Ada Limón’s Bright Dead Things, short-listed for a National Book Award, gazes unflinchingly at death. In “The Riveter,” for instance, the speaker appeals to tragic authority—the “Rosies of know-how, / those that had lost someone loved, those that had done the assembly line / of a home death”—in search of a series of procedures that might help manage the decline and death of her stepmother. But her attempts to formalize death are doomed no matter how scrupulous their design. After all, it is the body’s job
…to let the machine
of survival break down,
make the factory fail,
to know that this war was winless,
to know that she would singlehandedly
destroy us all.
Limón’s striking evocation of human life as entropic, destructive decline into death is not one-dimensional, however. These same ravenous forces animate life—pastoral, emotional, and lyrical—as well: the green grass is “savage” in its incessant growth; a woman wearing her dead stepmother’s shawl and ring into the uncertain possibility of a first date is “ruthless to survive.” In “Relentless,” Limón identifies a Bishop-like accumulation in the light that returns each morning: “and it is and it is and it is.” Life, it turns out, is as ceaseless, muscular, and inventive as death.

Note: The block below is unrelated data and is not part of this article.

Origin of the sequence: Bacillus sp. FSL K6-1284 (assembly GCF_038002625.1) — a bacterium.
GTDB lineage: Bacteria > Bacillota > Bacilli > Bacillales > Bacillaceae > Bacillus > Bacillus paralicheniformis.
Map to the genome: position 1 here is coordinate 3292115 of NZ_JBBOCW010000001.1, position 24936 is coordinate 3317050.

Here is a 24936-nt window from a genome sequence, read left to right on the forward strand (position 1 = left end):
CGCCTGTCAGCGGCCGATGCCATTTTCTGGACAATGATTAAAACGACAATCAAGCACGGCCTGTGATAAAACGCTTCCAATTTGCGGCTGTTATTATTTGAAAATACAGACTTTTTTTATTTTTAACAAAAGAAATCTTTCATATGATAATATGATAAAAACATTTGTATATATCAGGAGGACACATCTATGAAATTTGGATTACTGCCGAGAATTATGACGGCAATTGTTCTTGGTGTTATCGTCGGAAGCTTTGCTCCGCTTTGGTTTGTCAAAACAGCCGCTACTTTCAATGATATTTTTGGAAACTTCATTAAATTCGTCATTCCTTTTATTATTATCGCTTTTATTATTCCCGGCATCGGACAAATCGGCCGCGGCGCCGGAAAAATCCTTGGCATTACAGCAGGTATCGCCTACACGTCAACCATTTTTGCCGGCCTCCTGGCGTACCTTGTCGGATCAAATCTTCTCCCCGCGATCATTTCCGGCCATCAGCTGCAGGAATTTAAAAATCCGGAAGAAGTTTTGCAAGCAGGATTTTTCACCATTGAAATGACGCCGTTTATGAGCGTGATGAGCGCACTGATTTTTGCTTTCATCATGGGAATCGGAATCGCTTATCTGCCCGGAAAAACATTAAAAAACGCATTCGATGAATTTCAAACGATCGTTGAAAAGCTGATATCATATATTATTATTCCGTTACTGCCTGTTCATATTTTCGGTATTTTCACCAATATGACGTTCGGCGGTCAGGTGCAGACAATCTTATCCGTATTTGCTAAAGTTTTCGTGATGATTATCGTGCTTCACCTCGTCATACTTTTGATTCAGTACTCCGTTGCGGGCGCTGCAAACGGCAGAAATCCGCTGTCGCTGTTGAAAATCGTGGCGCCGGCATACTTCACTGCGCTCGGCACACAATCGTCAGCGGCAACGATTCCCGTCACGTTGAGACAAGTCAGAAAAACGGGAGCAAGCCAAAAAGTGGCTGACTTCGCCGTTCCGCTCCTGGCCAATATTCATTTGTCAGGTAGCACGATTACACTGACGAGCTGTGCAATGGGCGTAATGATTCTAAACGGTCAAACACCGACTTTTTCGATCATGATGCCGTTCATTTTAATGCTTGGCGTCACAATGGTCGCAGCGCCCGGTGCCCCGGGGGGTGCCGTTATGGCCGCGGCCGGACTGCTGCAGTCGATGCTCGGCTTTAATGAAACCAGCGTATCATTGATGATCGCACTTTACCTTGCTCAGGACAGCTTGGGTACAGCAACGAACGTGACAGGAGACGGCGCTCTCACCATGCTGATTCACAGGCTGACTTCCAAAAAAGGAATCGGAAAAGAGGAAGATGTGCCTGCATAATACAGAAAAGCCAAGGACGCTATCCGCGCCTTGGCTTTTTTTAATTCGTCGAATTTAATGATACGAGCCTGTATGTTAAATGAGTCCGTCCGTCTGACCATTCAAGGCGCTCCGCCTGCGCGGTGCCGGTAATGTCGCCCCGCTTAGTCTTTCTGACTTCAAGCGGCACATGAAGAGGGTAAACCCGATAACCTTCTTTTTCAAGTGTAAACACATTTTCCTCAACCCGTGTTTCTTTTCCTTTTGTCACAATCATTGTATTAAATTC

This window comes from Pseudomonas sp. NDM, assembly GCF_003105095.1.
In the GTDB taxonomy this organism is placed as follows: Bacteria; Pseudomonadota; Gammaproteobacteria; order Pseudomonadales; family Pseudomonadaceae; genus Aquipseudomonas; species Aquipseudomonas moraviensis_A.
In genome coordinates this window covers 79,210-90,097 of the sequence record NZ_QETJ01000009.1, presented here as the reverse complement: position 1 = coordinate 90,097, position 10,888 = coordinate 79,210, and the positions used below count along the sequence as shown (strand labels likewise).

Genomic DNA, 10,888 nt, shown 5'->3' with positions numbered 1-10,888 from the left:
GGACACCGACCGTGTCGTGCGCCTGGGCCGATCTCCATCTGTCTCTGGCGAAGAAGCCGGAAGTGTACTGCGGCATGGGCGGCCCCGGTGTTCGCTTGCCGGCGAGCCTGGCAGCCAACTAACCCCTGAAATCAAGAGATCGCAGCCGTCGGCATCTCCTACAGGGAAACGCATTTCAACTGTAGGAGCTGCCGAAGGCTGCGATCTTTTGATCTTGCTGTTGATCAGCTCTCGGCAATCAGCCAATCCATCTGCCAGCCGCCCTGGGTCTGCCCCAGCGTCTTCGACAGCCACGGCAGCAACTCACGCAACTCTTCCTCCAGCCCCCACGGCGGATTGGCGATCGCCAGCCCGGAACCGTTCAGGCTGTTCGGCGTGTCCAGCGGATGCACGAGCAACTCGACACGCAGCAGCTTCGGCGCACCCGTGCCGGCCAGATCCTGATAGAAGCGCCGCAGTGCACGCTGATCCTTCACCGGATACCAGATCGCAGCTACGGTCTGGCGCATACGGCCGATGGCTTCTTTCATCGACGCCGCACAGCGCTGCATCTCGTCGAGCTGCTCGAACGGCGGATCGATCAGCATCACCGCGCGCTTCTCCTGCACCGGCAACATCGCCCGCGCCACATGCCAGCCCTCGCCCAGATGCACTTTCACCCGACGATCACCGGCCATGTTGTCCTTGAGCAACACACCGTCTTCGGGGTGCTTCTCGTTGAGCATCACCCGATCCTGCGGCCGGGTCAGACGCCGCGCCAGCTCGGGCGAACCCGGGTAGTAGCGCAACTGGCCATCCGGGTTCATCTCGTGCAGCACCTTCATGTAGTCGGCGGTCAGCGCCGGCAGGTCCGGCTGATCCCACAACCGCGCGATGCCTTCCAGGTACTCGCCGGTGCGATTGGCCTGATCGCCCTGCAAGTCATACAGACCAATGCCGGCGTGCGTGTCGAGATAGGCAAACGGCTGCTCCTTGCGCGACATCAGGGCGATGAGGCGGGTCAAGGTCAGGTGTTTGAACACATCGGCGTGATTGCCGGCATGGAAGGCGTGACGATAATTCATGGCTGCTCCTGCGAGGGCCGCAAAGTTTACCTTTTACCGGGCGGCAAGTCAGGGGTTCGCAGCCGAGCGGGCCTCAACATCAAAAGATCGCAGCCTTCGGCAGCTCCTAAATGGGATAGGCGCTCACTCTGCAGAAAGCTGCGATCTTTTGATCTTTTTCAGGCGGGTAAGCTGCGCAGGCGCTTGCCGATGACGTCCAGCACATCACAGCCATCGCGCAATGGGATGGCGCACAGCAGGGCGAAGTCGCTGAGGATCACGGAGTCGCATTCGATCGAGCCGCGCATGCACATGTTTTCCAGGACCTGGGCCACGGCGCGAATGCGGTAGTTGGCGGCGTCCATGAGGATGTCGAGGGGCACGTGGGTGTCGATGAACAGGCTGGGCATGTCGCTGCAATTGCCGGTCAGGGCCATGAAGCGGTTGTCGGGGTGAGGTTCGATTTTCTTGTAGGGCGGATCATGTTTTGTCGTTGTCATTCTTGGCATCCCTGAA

Limón is intent on meeting those forces on their own terms and on their own scale, and in the collection’s first poem, “How to Triumph Like a Girl,” she issues and accepts just such a challenge—her “huge beating genius machine / . . . knows it’s going to come in first.” Such competitions are not always happily won, however. The desires of the stampeding heart often prove at odds with easy, or easeful, fulfillment, and Limón acutely chronicles the struggle to stake out an identity in a new marriage—to balance personal needs and personal impulse with interpersonal compromise. The poems throughout Bright Dead Things exist in silent solidarity with the speaker of “Service” who, tired of waiting for a man, pisses in the dirt outside a service station “like the hard bitch I [am].”
In the end, however, the forces at work in Limón’s poems eschew flight (the airport itch to “drastically / change [one’s] life”), take root, and evolve a vivid, vibrant form. The “problem,” and it is a welcome one, is that the thought of her partner “home with the dog, the field full / of purple pop-ups,” breeds something like fulfillment: “I want to be / who I am, going where / I’m going, all over again.”